Here’s the scenario: Your company performs a pre-employment background check. It obtains the properly signed “separate and distinct” employee disclosure and authorization form that is required. The background screening report, i.e., the consumer report that is provided by the background screening company indicates that your employee applicant is a convicted murderer (or is convicted of some other egregious crime). You tell the applicant that you cannot hire them due to their criminal conviction. Period. That’s all you do. Perhaps, you even send a letter (one letter) stating that fact. Given this scenario, your company has just violated the Fair Credit Reporting Act (FCRA), the federal law that regulates background checks.

The Fair Credit Reporting Act imposes very detailed disclosure requirements, especially with employee screening, on the employer and also on the background screening company. In addition to the initial “separate and distinct” employee disclosure and authorization form, there is a requirement to provide two (2) Adverse Action Notices, if the employer takes any Adverse Action due to the information from the background screening report (referred to as the “consumer report” in the FCRA). Adverse Actions are defined as any action that negatively impacts the individual, based upon the results of the consumer report.

Adverse Actions with employee screening include to fire, to not hire, to demote, or not promote an individual employee/applicant. When the Adverse Action is the result of the findings in the background screening report, the employer must first provide a “Pre-Adverse Action Notice.” This Notice must not categorically state that an Adverse Action is or will be taken (the most it can state is that an Adverse Action is being contemplated). Further it has to include a copy of the consumer report, the “FCRA Summary of Rights”, and the contact information for both the employer and the consumer reporting agency.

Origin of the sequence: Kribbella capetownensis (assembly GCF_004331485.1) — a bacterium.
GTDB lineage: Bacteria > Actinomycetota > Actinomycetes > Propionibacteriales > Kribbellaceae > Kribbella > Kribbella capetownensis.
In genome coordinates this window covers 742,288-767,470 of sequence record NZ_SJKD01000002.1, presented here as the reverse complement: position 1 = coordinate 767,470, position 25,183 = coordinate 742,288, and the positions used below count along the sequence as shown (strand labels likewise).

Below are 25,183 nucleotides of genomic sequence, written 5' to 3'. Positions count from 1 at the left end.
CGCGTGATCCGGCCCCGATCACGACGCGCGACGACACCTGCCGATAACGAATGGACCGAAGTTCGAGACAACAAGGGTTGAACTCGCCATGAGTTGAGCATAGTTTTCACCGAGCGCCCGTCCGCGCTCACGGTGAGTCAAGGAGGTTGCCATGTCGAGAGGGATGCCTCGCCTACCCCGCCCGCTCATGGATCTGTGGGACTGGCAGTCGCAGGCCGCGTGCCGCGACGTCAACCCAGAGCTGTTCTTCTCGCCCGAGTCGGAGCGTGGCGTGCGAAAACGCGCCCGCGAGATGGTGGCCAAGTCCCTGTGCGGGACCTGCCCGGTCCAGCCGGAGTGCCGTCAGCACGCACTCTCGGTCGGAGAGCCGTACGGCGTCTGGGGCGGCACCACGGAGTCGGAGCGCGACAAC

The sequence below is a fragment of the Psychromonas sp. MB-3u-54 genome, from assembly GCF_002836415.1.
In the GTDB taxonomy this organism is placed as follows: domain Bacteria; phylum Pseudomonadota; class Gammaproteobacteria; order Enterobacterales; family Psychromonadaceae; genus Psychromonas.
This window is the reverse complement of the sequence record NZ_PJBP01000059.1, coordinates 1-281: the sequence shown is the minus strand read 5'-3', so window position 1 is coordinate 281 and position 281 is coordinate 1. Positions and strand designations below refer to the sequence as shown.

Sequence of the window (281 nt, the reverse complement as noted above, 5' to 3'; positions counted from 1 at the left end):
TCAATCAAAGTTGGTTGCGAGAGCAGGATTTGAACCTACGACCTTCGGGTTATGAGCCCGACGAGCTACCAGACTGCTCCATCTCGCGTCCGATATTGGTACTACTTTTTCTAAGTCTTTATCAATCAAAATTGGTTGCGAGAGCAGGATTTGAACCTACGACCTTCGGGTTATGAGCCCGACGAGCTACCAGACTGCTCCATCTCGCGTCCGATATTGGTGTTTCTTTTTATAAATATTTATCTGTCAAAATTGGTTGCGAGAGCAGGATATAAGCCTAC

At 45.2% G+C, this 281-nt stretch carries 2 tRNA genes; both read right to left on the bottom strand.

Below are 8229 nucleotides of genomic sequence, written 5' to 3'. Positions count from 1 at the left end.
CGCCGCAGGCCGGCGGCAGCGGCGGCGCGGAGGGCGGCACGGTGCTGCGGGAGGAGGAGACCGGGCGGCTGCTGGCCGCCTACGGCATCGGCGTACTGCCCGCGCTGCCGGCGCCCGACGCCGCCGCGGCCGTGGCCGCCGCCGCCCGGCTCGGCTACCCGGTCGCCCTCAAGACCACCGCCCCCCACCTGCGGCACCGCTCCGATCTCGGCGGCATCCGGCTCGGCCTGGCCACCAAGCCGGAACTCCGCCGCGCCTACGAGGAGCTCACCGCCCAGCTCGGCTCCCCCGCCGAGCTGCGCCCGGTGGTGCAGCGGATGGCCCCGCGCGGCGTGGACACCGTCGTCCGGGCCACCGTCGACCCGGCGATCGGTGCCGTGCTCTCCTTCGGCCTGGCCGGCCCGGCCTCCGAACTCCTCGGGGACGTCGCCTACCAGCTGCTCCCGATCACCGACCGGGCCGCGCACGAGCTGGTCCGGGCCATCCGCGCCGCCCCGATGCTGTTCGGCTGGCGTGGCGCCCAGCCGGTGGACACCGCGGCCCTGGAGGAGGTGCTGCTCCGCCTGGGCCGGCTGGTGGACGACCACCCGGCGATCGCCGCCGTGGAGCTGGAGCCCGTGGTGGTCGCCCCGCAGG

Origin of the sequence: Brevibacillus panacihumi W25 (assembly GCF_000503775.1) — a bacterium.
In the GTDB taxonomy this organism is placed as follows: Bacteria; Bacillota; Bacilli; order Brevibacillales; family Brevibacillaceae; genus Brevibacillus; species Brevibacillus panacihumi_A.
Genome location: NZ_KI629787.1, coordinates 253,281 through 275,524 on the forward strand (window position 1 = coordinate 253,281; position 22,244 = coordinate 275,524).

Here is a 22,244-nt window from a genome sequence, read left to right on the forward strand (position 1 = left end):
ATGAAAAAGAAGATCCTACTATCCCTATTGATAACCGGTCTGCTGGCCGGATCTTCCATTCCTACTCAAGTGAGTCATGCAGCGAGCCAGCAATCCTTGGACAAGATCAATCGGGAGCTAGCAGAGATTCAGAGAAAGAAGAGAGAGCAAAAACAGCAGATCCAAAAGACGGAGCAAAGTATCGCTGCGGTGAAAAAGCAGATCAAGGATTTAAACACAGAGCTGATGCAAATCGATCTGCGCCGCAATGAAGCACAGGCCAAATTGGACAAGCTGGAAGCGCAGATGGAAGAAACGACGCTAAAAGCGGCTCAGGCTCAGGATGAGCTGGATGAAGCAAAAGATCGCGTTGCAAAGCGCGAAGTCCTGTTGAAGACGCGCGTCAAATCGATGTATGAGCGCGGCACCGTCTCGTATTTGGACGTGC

After waiting at least five business days subsequent to the “Pre-Adverse Action Notice” being sent, if the employer actually plans on taking the Adverse Action, then the employer must send the second “Adverse Action Notice.” Some courts have ruled against employers that only waited four business days as not sufficient notice to the consumer (and have imposed statutory fines and punitive monetary damages upon the employer). Of course, if the consumer disputes the background screening report, the “Adverse Action” letter should not be sent until the dispute has been investigated and verified.

It should be noted that any information obtained from the interview process (and not from the background screening report) is not governed by the FCRA. Neither one of the above Adverse Action Notices is required if the Adverse Action is based only upon the interview process, and the information that the consumer freely disclosed to the employer. It is important to use a reliable background screening company that is also a consumer reporting agency. This will help keep your organization in compliance with the FCRA, and also safeguard consumers who are being background checked to ensure their rights under the Fair Credit Reporting Act, should the consumer need to dispute their background screening report.

Posted by: Rudy Troisi. President, Reliable Background Screening.